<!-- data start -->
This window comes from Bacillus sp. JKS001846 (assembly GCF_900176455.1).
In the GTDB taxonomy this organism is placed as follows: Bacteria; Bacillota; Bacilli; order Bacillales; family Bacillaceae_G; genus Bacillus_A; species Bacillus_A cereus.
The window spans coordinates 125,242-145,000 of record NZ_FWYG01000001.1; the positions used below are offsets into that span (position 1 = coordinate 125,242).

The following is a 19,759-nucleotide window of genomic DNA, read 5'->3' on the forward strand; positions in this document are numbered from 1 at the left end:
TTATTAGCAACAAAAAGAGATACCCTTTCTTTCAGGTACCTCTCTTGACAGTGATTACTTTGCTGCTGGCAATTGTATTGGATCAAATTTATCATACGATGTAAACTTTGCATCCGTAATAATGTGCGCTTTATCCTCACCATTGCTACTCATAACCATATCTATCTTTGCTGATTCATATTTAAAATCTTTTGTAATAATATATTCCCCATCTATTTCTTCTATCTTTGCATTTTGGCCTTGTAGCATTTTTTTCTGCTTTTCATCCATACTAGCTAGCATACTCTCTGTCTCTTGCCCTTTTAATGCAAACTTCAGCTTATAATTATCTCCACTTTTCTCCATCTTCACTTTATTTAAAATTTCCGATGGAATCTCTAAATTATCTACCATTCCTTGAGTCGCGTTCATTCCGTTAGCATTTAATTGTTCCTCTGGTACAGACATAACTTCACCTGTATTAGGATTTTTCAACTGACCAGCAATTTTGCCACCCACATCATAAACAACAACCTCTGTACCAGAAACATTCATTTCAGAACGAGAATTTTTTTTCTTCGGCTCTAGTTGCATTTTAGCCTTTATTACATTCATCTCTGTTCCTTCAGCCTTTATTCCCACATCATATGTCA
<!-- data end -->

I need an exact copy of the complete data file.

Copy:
This window comes from Bacillus sp. JKS001846 (assembly GCF_900176455.1).
In the GTDB taxonomy this organism is placed as follows: Bacteria; Bacillota; Bacilli; order Bacillales; family Bacillaceae_G; genus Bacillus_A; species Bacillus_A cereus.
The window spans coordinates 125,242-145,000 of record NZ_FWYG01000001.1; the positions used below are offsets into that span (position 1 = coordinate 125,242).

The following is a 19,759-nucleotide window of genomic DNA, read 5'->3' on the forward strand; positions in this document are numbered from 1 at the left end:
TTATTAGCAACAAAAAGAGATACCCTTTCTTTCAGGTACCTCTCTTGACAGTGATTACTTTGCTGCTGGCAATTGTATTGGATCAAATTTATCATACGATGTAAACTTTGCATCCGTAATAATGTGCGCTTTATCCTCACCATTGCTACTCATAACCATATCTATCTTTGCTGATTCATATTTAAAATCTTTTGTAATAATATATTCCCCATCTATTTCTTCTATCTTTGCATTTTGGCCTTGTAGCATTTTTTTCTGCTTTTCATCCATACTAGCTAGCATACTCTCTGTCTCTTGCCCTTTTAATGCAAACTTCAGCTTATAATTATCTCCACTTTTCTCCATCTTCACTTTATTTAAAATTTCCGATGGAATCTCTAAATTATCTACCATTCCTTGAGTCGCGTTCATTCCGTTAGCATTTAATTGTTCCTCTGGTACAGACATAACTTCACCTGTATTAGGATTTTTCAACTGACCAGCAATTTTGCCACCCACATCATAAACAACAACCTCTGTACCAGAAACATTCATTTCAGAACGAGAATTTTTTTTCTTCGGCTCTAGTTGCATTTTAGCCTTTATTACATTCATCTCTGTTCCTTCAGCCTTTATTCCCACATCATATGTCA